- 3/4 lbs lean beef roast (e.g. rump or top round)
- 2 tbsp olive oil
- to taste salt and pepper
- 1-2 bunches arugula, washed and dried
- Parmigiano Reggiano
- 3 tbsp extra virgin olive oil
- 1 tbsp balsamic vinegar
- 1 heaping teaspoon Dijon mustard
- 1/4 tsp garlic powder (or 1/2 tsp finely minced garlic)
- Cut – the beef into thin strips about as thick as your pinky fingernail and about 2-inches long. Place in a bowl and drizzle with 2 tablespoons olive oil. Season lightly with salt and pepper. Toss everything, then let sit for 5 minutes.
- Make – the balsamic vinaigrette by putting the oil, balsamic, mustard and garlic in a small container with a secure lid. Shake vigorously.
- Put – the arugula into a bowl. Drizzle with the balsamic vinaigrette and divide among the two plates.
- Cook – Add about 1 tablespoon of avocado oil to a large frying pan;set the heat to medium-high. Add all the beef, spreading it out as much as possible. Cook about 30 seconds, then using tongs or a spatula turn the beef;cook the second side until it has lost most of its color but retains some pink spots. This will take less than a minute. Remove the meat with tongs and arrange it on top of the arugula.
- Use a vegetable peeler to pare shavings of Parmesan overeverything. Drizzle with more dressing if desired and serve with a glass ofNegro Amaro!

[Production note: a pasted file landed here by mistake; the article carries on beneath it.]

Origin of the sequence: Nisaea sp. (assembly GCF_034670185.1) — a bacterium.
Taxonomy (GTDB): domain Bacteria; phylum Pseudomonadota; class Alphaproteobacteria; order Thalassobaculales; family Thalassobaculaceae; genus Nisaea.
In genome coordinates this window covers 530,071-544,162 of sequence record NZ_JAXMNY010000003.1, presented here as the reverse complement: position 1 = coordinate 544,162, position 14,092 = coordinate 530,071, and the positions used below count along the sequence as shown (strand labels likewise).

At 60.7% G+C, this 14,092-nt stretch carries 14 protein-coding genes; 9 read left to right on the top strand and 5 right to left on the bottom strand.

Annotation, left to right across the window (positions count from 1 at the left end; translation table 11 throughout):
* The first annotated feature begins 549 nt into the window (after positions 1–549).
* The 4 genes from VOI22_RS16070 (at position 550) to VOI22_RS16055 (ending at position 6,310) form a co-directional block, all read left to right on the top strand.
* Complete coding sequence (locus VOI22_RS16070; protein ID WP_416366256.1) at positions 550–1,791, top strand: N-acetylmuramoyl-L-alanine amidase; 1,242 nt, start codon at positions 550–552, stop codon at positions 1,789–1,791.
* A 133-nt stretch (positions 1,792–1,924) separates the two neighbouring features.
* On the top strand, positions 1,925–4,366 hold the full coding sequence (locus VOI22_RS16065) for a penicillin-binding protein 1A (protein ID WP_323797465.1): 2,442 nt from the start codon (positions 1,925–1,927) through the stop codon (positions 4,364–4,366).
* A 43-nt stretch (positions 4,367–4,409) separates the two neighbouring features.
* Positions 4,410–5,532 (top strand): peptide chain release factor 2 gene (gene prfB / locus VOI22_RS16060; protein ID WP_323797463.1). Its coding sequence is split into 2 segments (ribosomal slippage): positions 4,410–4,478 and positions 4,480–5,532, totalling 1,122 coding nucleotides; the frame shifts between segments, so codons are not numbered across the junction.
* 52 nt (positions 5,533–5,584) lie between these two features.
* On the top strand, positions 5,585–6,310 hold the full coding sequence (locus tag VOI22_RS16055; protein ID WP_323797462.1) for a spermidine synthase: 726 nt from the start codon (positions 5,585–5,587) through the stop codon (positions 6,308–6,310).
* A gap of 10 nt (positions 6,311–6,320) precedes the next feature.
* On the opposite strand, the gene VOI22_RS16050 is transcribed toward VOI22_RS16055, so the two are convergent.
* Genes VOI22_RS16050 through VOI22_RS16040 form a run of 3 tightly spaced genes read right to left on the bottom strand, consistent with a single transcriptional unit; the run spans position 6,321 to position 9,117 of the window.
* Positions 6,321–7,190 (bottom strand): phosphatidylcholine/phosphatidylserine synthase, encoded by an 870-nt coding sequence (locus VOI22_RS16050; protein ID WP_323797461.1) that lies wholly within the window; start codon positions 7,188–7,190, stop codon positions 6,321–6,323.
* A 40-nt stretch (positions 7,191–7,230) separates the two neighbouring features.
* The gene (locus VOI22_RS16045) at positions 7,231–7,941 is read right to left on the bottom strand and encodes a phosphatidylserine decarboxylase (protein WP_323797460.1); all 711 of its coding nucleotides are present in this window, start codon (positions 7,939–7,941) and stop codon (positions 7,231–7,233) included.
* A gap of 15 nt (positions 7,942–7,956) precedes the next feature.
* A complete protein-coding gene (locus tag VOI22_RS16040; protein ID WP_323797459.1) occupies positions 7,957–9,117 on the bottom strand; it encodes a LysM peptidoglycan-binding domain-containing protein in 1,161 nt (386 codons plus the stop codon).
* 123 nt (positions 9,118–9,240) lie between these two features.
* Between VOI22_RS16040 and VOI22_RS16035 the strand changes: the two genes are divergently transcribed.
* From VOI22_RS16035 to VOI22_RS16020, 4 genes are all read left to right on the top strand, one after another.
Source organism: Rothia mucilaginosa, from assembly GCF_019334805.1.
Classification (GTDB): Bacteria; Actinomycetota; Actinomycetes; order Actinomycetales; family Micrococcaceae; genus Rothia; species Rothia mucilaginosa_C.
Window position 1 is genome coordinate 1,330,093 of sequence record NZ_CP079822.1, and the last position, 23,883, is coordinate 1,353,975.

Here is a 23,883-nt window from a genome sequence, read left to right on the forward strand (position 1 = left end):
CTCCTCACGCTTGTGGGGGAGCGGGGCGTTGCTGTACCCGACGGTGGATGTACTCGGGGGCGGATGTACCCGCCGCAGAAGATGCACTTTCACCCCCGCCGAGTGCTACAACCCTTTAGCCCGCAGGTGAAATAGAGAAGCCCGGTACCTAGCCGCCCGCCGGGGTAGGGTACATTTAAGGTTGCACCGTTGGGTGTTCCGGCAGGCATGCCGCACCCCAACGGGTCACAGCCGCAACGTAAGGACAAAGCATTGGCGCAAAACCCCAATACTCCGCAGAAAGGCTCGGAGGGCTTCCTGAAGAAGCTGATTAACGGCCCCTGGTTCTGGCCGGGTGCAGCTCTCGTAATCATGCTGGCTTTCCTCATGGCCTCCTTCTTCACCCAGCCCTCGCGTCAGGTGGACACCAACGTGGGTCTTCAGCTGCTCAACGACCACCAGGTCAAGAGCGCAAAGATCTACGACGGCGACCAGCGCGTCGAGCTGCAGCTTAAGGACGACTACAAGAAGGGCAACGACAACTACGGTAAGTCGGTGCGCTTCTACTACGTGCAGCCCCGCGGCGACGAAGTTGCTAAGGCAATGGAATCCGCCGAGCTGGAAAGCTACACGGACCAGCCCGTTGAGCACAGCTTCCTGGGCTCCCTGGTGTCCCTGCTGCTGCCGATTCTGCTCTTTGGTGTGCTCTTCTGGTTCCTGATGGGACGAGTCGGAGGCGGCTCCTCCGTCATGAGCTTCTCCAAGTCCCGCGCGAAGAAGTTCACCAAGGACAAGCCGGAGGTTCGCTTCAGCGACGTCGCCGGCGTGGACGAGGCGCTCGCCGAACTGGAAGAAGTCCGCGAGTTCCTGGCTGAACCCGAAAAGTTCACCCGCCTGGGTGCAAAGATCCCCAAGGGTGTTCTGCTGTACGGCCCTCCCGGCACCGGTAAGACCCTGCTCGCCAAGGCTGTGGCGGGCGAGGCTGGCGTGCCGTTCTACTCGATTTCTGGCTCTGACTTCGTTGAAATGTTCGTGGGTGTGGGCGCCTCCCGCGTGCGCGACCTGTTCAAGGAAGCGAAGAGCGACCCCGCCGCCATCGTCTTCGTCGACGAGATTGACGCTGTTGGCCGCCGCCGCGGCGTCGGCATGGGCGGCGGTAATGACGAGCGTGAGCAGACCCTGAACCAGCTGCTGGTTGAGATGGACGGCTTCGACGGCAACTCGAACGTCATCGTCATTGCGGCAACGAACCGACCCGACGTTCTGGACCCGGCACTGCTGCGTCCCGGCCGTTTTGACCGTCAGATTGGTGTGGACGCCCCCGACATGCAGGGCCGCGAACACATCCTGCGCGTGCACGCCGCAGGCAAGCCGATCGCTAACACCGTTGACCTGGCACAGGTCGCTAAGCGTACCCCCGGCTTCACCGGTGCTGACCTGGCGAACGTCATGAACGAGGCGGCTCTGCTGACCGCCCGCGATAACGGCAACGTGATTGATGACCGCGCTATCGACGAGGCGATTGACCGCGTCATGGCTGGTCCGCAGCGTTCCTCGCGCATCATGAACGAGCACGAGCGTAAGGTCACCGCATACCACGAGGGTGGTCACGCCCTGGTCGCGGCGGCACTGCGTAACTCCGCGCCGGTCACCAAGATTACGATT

Italian Food, Wine, Travel Group Share Pulia! #ItalianFWT
Camilla at Culinary Cam sharing “Killer Pairing: Spaghetti all’Assassina + A Negroamaro from Brindisi”
Martin from Enofylz Wine Blog sharing “An Unconventional Style of Primitivo – 2020 Produttori Di Manduria Electric Bee Primitivo”
Susannah from Avvinare tells us about “Primitivo from Gioia del Colle, A Revelation”
Jennifer at Vino Travels Italy discusses “A Rare Puglian Grape – Susumaniello”
Gwendolyn at Wine Predator shares “A Family Tradition: Domus Hortae’s organic wines from the heel of Italy”
Wendy from A Day in the Life on the Farm sharing “Octopus with Polenta and a Rosato from Puglia inspired by The Food Club”
Robin at Crushed Grape Chronicles reveals “Salice Salentino from Puglia with Ciceri e tria”
Katarina at Grapevine Adventures shares “Borgo Turrito Focuses on Nero di Troia in Puglia”
Lynn at Savor the Harvest discusses “Negroamaro – Three Styles from Puglia + Food Pairings”
A special thanks to Stefano Spagnolo for the wines!
*According to Italian wine expert Ian D’Agata, Negro Amaro is the correct spelling of the grape.
Next month, Jennifer from Vino Travels Italy continues the climb taking us to the Molise, Basilicata and Campania regions of Italy. Hope you’ll join us in March!